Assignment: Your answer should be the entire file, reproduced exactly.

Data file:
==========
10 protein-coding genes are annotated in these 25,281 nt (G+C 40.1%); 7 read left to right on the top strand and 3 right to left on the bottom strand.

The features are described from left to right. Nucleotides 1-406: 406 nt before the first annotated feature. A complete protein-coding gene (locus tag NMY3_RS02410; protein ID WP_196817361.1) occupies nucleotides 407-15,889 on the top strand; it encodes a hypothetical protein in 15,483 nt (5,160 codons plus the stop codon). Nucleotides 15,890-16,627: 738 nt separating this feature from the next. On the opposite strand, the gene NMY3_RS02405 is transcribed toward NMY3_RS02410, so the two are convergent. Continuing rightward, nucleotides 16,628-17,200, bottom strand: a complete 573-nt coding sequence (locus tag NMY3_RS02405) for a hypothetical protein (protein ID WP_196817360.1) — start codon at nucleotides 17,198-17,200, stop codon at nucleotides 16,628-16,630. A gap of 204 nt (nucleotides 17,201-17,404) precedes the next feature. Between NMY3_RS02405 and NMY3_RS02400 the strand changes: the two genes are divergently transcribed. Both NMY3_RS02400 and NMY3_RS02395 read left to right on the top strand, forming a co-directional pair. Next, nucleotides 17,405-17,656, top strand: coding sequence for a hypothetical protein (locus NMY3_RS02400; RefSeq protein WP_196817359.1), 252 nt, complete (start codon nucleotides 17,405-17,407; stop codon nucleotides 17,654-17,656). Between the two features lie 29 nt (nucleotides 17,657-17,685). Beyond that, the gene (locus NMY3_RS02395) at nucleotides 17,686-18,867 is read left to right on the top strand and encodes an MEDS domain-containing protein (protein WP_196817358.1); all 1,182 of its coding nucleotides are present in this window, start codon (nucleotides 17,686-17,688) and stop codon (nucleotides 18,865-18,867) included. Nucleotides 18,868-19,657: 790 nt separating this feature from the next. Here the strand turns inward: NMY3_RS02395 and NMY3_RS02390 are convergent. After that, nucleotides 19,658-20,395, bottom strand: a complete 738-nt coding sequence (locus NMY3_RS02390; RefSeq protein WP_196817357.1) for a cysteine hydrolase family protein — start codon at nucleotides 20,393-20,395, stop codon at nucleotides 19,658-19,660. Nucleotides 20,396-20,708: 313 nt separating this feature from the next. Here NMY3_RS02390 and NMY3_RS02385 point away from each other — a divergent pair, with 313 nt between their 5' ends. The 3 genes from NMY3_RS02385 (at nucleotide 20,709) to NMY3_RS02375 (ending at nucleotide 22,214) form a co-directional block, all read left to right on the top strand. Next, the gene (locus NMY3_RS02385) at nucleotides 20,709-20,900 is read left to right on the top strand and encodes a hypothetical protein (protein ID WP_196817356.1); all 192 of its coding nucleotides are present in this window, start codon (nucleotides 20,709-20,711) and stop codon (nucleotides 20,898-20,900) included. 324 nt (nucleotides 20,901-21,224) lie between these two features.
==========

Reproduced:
10 protein-coding genes are annotated in these 25,281 nt (G+C 40.1%); 7 read left to right on the top strand and 3 right to left on the bottom strand.

The features are described from left to right. Nucleotides 1-406: 406 nt before the first annotated feature. A complete protein-coding gene (locus tag NMY3_RS02410; protein ID WP_196817361.1) occupies nucleotides 407-15,889 on the top strand; it encodes a hypothetical protein in 15,483 nt (5,160 codons plus the stop codon). Nucleotides 15,890-16,627: 738 nt separating this feature from the next. On the opposite strand, the gene NMY3_RS02405 is transcribed toward NMY3_RS02410, so the two are convergent. Continuing rightward, nucleotides 16,628-17,200, bottom strand: a complete 573-nt coding sequence (locus tag NMY3_RS02405) for a hypothetical protein (protein ID WP_196817360.1) — start codon at nucleotides 17,198-17,200, stop codon at nucleotides 16,628-16,630. A gap of 204 nt (nucleotides 17,201-17,404) precedes the next feature. Between NMY3_RS02405 and NMY3_RS02400 the strand changes: the two genes are divergently transcribed. Both NMY3_RS02400 and NMY3_RS02395 read left to right on the top strand, forming a co-directional pair. Next, nucleotides 17,405-17,656, top strand: coding sequence for a hypothetical protein (locus NMY3_RS02400; RefSeq protein WP_196817359.1), 252 nt, complete (start codon nucleotides 17,405-17,407; stop codon nucleotides 17,654-17,656). Between the two features lie 29 nt (nucleotides 17,657-17,685). Beyond that, the gene (locus NMY3_RS02395) at nucleotides 17,686-18,867 is read left to right on the top strand and encodes an MEDS domain-containing protein (protein WP_196817358.1); all 1,182 of its coding nucleotides are present in this window, start codon (nucleotides 17,686-17,688) and stop codon (nucleotides 18,865-18,867) included. Nucleotides 18,868-19,657: 790 nt separating this feature from the next. Here the strand turns inward: NMY3_RS02395 and NMY3_RS02390 are convergent. After that, nucleotides 19,658-20,395, bottom strand: a complete 738-nt coding sequence (locus NMY3_RS02390; RefSeq protein WP_196817357.1) for a cysteine hydrolase family protein — start codon at nucleotides 20,393-20,395, stop codon at nucleotides 19,658-19,660. Nucleotides 20,396-20,708: 313 nt separating this feature from the next. Here NMY3_RS02390 and NMY3_RS02385 point away from each other — a divergent pair, with 313 nt between their 5' ends. The 3 genes from NMY3_RS02385 (at nucleotide 20,709) to NMY3_RS02375 (ending at nucleotide 22,214) form a co-directional block, all read left to right on the top strand. Next, the gene (locus NMY3_RS02385) at nucleotides 20,709-20,900 is read left to right on the top strand and encodes a hypothetical protein (protein ID WP_196817356.1); all 192 of its coding nucleotides are present in this window, start codon (nucleotides 20,709-20,711) and stop codon (nucleotides 20,898-20,900) included. 324 nt (nucleotides 20,901-21,224) lie between these two features.